The math community online often blog about the discovery activities, the explorations, the big activities. But often we don't discuss clearly how direct instruction and those activities are intertwined. We discuss even less the day to day details when we are working on the ordinary, the nitty gritty! I had hoped my 180 blog would have more depth, be more reflective, even about the ordinary days but I find that really difficult. One of my goals is to learn how to reflect better on those ordinary days!
I structure my class typically one of two ways. After our warm-up or knowledge check, I invite students to engage in a short discovery activity. I follow that up with specific notes and then additional practice. The other structure I use is starting with notes first and then group practice that has a self-checking mechanism built in.
Finding short discovery activities is a challenge. I am learning to use Desmos as we explore each of the required functions in our curriculum. Setting up an exploratory activity to identify transformations on Desmos is easy and engaging!
When introducing exponential functions, we started with a very short activity. I gave students this problem:
Each spring, the nation’s top 64 college basketball teams are invited to play in the NCAA tournament. When a team loses, it is out of the tournament. Complete the following on your own.
- How many teams are left in the tournament after the first round?
- Create a table to show the number of rounds and the number of teams left at the end of each round.
- How many rounds of games must be played?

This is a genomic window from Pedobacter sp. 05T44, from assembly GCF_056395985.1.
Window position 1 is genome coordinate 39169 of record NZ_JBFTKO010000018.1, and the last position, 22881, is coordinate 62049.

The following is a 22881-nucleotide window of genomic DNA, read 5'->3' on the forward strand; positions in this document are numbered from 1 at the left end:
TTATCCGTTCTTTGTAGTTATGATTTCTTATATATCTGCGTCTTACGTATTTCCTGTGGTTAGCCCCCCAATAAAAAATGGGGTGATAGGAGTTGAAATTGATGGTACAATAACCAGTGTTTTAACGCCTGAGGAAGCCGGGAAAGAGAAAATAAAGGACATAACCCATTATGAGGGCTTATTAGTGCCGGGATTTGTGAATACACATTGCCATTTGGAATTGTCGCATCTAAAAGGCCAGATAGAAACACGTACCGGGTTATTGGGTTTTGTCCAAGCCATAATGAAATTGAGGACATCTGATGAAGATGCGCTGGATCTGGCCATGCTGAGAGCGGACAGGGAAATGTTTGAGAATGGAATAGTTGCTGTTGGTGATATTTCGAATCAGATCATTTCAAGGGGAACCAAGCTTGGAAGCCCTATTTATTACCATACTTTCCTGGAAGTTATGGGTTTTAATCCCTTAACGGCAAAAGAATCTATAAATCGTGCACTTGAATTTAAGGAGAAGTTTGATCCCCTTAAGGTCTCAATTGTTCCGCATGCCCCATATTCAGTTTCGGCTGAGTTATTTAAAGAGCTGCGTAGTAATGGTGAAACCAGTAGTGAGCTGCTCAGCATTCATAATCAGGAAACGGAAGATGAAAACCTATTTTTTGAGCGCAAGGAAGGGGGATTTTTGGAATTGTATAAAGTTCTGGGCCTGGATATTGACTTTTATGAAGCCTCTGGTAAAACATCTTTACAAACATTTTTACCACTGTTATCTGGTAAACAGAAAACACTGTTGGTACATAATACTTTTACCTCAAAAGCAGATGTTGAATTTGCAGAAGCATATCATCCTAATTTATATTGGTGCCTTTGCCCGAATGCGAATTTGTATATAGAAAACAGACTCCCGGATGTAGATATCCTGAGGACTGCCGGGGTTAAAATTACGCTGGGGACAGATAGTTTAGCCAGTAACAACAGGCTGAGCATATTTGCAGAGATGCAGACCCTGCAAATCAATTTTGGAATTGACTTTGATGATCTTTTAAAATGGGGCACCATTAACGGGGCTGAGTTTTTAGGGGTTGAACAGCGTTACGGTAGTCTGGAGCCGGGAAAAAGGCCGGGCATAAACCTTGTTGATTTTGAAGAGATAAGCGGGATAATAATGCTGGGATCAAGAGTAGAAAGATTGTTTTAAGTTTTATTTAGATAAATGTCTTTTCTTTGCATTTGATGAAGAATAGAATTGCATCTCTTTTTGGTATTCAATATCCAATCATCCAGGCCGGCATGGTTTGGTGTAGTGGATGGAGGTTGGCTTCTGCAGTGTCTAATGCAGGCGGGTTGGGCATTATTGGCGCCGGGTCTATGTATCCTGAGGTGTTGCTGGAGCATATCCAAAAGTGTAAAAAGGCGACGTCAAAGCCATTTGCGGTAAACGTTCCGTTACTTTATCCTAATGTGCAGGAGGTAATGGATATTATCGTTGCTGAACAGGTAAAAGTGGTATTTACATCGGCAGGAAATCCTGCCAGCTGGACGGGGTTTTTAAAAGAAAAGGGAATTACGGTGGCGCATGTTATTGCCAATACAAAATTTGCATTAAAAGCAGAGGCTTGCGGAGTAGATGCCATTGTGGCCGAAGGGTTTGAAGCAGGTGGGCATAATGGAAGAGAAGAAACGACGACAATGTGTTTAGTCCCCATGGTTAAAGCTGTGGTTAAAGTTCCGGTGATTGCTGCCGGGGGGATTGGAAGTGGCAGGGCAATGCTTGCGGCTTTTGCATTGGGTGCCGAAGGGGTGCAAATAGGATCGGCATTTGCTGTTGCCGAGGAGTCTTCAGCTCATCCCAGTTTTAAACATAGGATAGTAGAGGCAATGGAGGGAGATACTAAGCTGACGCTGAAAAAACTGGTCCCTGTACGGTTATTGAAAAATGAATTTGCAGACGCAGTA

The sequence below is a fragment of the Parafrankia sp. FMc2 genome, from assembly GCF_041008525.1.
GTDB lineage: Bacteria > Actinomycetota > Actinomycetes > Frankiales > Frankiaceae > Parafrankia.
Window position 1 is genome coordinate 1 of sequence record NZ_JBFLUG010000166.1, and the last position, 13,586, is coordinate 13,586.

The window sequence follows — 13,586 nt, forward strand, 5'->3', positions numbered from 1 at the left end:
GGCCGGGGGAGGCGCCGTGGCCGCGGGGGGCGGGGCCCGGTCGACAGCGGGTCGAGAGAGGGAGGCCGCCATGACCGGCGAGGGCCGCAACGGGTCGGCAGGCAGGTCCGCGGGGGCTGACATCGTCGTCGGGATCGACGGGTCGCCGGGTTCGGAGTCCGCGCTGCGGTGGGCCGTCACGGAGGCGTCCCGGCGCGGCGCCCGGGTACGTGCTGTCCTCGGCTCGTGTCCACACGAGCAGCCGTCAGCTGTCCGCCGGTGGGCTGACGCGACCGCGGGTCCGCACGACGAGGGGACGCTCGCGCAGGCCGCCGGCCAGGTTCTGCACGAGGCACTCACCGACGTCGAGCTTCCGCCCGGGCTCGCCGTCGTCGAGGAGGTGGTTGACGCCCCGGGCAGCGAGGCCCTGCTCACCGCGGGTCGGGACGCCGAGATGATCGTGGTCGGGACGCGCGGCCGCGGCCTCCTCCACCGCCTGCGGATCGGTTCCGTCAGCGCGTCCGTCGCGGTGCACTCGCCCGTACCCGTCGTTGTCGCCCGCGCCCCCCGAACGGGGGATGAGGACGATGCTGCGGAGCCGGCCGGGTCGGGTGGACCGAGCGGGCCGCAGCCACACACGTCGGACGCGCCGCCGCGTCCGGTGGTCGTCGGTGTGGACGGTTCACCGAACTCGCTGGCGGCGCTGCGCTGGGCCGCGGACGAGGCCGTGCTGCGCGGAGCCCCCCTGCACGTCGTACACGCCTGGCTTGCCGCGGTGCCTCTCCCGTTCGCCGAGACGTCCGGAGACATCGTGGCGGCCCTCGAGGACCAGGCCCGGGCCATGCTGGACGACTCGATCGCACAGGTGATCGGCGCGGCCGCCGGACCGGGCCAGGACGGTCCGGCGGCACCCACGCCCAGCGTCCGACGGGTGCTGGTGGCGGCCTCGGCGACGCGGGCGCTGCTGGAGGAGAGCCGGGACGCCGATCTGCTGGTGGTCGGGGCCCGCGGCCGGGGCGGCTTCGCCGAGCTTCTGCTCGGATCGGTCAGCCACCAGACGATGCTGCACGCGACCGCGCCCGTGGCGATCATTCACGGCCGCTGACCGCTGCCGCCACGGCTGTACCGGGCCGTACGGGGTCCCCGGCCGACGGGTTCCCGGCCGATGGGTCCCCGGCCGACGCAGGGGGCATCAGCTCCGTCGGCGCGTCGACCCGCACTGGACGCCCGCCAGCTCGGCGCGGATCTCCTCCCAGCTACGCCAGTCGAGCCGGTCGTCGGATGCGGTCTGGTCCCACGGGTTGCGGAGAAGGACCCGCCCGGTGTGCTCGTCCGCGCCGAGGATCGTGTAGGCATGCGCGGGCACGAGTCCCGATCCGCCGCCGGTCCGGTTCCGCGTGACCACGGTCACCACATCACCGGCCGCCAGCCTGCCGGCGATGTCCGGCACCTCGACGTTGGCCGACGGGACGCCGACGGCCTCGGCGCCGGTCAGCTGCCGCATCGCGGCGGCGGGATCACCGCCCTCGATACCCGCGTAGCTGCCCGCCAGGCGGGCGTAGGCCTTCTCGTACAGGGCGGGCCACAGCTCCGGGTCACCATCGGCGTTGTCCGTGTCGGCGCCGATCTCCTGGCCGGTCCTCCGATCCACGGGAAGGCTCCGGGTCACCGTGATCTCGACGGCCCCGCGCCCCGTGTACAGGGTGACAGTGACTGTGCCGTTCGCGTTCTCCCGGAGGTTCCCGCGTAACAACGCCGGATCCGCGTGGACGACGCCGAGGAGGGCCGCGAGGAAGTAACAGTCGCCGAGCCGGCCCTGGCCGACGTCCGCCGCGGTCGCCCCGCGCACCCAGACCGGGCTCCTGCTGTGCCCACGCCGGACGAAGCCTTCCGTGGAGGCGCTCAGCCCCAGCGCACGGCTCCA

- Graph the points from the table on the grid below.
- Examine the graph. Is the function linear? Quadratic? Other? Be ready to explain.
- If the table was extended indefinitely, what would happen to the y-value?
After students worked on this activity for just a few minutes, I asked them to share their work with their table groups. I asked students to specifically discuss #5. Then I asked groups to share their description of the graphs they created. Their descriptions were the lead-in to my direct instruction about basic attributes of the exponential function.
After basic notes, it was time to explore our work on Desmos. I gave students this basic form:
Use https://www.desmos.com/calculator to explore exponential and log functions
What to enter in the calculator
Describe what happens in this column
Enter bx and use the slider “b”
Enter 2x-h and use the slider “h”
Enter 2x + k and use the slider “k”
Enter a * 2x and use the slider “a”
Use this activity to prepare to explain how a, h, and k affect the exponential function. You can also view other bases; I used 2, but you could use any other number! After completing the basic transformations, try creating equations with multiple transformation on your own. Record your work.
We ended the class with questions something like these:
1) Given the function 2(x+4)-3, write the new equation if this equation were translated up 4 units, left 1 unit and vertically compressed by 2/3.
2) Given the function (1/4)(x-2) + 5, write the new equation if this equation were translated left 3 units and down 1 unit.
3) Given the function -3(x -7) – 2, write the new equation if this equation were reflected across the x- axis, translated right 3 units and up 3 units.
On the next day we started with notes, learning to differentiate between exponential growth and exponential decay. I demonstrated how to solve problem situations involving exponential functions using graphs. The notes were short/sweet. I then gave students problems to solve as partners.
We used a similar format to introduce logarithms. Instead of a problem situation to create the first graph as in the March Madness example, we used the concept of inverses to invite students to "discover" the basic attributes of the logarithm function. The process was similar - next we went to Desmos to consider the transformations. And last we worked on problem solving using graphs and tables.
Weaving in and out of short discovery activities, following up with notes and practice seems to be effective. I do have some students who want me to give them notes straight up without having to grapple with the math first. They were quite clear about that in my first semester reflection piece. And I understand that they feel tentative and are fearful of making mistakes. It is for that very reason I don't give up on providing short discovery activities.